Readers, I’d love to hear the answers to the questions above. Writers, do you send out a newsletter?

The End is the Beginning

WhispersOfWarningCover

Jessie: In New Hampshire, where she is sorry to say the leaves are starting to color up.

Today is the launch of my sixth book. To be honest, I am still not sure how I got here. It really does seem like just yesterday that I was sitting at the breakfast bar in my kitchen with tears streaming down my face, staring at the words “The End” typed on my laptop computer screen. But it wasn’t yesterday, it was sometime in January of 2008 and the book in question was my first one, Live Free or Die. And it wasn’t really the end. In fact, it was the beginning.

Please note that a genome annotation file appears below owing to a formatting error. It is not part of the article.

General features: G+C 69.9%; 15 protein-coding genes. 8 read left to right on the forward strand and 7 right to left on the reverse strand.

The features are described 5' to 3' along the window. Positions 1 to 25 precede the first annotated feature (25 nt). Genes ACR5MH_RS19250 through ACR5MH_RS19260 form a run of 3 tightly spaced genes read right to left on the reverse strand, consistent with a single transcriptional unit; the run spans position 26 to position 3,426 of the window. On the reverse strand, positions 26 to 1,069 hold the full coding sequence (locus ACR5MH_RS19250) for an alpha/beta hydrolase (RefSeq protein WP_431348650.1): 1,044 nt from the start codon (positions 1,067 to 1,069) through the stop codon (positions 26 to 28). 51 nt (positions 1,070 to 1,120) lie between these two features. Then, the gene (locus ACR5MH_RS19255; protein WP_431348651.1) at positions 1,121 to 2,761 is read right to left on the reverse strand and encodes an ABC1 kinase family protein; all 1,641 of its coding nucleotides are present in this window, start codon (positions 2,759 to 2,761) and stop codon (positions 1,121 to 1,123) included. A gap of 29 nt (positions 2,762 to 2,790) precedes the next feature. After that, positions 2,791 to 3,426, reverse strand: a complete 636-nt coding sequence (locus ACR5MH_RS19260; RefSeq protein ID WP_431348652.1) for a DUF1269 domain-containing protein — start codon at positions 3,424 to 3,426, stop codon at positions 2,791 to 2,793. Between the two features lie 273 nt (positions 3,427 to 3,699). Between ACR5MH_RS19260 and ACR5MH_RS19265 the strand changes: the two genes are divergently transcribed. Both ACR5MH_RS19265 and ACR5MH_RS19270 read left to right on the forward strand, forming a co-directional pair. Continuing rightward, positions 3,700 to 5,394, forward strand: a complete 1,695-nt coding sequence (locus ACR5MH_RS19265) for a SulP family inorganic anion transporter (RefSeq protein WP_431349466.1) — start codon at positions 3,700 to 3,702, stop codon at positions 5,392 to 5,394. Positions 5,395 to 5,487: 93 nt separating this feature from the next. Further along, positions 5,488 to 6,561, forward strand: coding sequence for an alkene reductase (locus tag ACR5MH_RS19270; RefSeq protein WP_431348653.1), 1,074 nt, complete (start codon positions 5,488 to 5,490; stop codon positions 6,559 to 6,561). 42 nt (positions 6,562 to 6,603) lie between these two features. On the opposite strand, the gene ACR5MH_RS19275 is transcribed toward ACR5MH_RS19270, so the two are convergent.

I hadn’t truly understood how much writing mattered to me until I burst into tears as I realised I was not going to be one of those people who had always wanted to write a book. I had become someone who had gone ahead and done so. I still cannot believe I wrote that one and haven’t quite believed my eyes whenever I’ve seen the words “The End” in front of me all the times that followed.

Since then, more books have reached the end and more bouts of weepiness have ensued. Every book has been a pleasure in its own way, including this second Change of Fortune mystery. I hope many of you will enjoy reading it as much as I enjoyed writing it. But even more, I hope each of you will find a satisfying ending of your own that turns out to be a delightful new beginning as well!

Readers,  have you ever reached an end that was a beginning? In order to celebrate the release of Whispers of Warning I will give away a copy to one commenter!